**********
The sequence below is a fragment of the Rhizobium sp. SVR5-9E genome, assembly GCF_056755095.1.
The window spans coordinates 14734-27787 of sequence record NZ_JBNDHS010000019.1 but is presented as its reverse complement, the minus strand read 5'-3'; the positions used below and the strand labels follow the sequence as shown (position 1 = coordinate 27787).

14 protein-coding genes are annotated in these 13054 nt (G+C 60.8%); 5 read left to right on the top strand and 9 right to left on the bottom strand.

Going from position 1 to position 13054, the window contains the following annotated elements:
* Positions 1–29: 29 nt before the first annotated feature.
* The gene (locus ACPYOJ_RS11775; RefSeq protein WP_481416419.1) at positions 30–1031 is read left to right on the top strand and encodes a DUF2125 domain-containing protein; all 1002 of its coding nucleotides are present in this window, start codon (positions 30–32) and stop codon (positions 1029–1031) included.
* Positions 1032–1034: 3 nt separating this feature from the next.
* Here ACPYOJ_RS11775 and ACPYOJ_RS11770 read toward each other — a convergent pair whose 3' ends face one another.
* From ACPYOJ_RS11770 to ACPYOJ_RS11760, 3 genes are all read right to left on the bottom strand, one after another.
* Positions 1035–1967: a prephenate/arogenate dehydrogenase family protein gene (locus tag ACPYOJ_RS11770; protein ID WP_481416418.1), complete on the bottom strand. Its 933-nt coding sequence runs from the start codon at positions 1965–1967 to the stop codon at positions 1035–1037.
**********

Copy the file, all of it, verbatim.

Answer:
The sequence below is a fragment of the Rhizobium sp. SVR5-9E genome, assembly GCF_056755095.1.
The window spans coordinates 14734-27787 of sequence record NZ_JBNDHS010000019.1 but is presented as its reverse complement, the minus strand read 5'-3'; the positions used below and the strand labels follow the sequence as shown (position 1 = coordinate 27787).

14 protein-coding genes are annotated in these 13054 nt (G+C 60.8%); 5 read left to right on the top strand and 9 right to left on the bottom strand.

Going from position 1 to position 13054, the window contains the following annotated elements:
* Positions 1–29: 29 nt before the first annotated feature.
* The gene (locus ACPYOJ_RS11775; RefSeq protein WP_481416419.1) at positions 30–1031 is read left to right on the top strand and encodes a DUF2125 domain-containing protein; all 1002 of its coding nucleotides are present in this window, start codon (positions 30–32) and stop codon (positions 1029–1031) included.
* Positions 1032–1034: 3 nt separating this feature from the next.
* Here ACPYOJ_RS11775 and ACPYOJ_RS11770 read toward each other — a convergent pair whose 3' ends face one another.
* From ACPYOJ_RS11770 to ACPYOJ_RS11760, 3 genes are all read right to left on the bottom strand, one after another.
* Positions 1035–1967: a prephenate/arogenate dehydrogenase family protein gene (locus tag ACPYOJ_RS11770; protein ID WP_481416418.1), complete on the bottom strand. Its 933-nt coding sequence runs from the start codon at positions 1965–1967 to the stop codon at positions 1035–1037.